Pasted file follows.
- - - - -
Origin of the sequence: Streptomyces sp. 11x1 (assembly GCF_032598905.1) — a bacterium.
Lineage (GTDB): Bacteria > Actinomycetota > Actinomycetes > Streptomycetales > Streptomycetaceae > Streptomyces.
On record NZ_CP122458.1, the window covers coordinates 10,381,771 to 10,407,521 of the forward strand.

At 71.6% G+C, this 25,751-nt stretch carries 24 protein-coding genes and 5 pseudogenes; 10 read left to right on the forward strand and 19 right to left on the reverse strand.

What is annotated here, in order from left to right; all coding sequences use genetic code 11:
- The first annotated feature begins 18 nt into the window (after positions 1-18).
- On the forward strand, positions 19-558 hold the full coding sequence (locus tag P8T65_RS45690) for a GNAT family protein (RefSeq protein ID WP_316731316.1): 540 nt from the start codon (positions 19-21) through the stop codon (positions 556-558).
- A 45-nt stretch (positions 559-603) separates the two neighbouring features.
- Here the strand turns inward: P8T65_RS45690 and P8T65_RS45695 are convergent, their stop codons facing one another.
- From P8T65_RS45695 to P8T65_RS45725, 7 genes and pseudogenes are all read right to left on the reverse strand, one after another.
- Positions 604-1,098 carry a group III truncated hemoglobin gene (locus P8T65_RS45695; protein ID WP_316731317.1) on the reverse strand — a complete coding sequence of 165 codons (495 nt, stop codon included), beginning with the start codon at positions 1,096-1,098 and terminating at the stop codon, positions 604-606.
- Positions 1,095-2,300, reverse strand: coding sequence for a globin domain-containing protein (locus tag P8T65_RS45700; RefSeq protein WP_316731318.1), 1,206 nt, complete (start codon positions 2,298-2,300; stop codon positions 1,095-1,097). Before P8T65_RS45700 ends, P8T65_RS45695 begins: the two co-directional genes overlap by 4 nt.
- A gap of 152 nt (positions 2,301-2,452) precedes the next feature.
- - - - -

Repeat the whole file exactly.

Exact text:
Origin of the sequence: Streptomyces sp. 11x1 (assembly GCF_032598905.1) — a bacterium.
Lineage (GTDB): Bacteria > Actinomycetota > Actinomycetes > Streptomycetales > Streptomycetaceae > Streptomyces.
On record NZ_CP122458.1, the window covers coordinates 10,381,771 to 10,407,521 of the forward strand.

At 71.6% G+C, this 25,751-nt stretch carries 24 protein-coding genes and 5 pseudogenes; 10 read left to right on the forward strand and 19 right to left on the reverse strand.

What is annotated here, in order from left to right; all coding sequences use genetic code 11:
- The first annotated feature begins 18 nt into the window (after positions 1-18).
- On the forward strand, positions 19-558 hold the full coding sequence (locus tag P8T65_RS45690) for a GNAT family protein (RefSeq protein ID WP_316731316.1): 540 nt from the start codon (positions 19-21) through the stop codon (positions 556-558).
- A 45-nt stretch (positions 559-603) separates the two neighbouring features.
- Here the strand turns inward: P8T65_RS45690 and P8T65_RS45695 are convergent, their stop codons facing one another.
- From P8T65_RS45695 to P8T65_RS45725, 7 genes and pseudogenes are all read right to left on the reverse strand, one after another.
- Positions 604-1,098 carry a group III truncated hemoglobin gene (locus P8T65_RS45695; protein ID WP_316731317.1) on the reverse strand — a complete coding sequence of 165 codons (495 nt, stop codon included), beginning with the start codon at positions 1,096-1,098 and terminating at the stop codon, positions 604-606.
- Positions 1,095-2,300, reverse strand: coding sequence for a globin domain-containing protein (locus tag P8T65_RS45700; RefSeq protein WP_316731318.1), 1,206 nt, complete (start codon positions 2,298-2,300; stop codon positions 1,095-1,097). Before P8T65_RS45700 ends, P8T65_RS45695 begins: the two co-directional genes overlap by 4 nt.
- A gap of 152 nt (positions 2,301-2,452) precedes the next feature.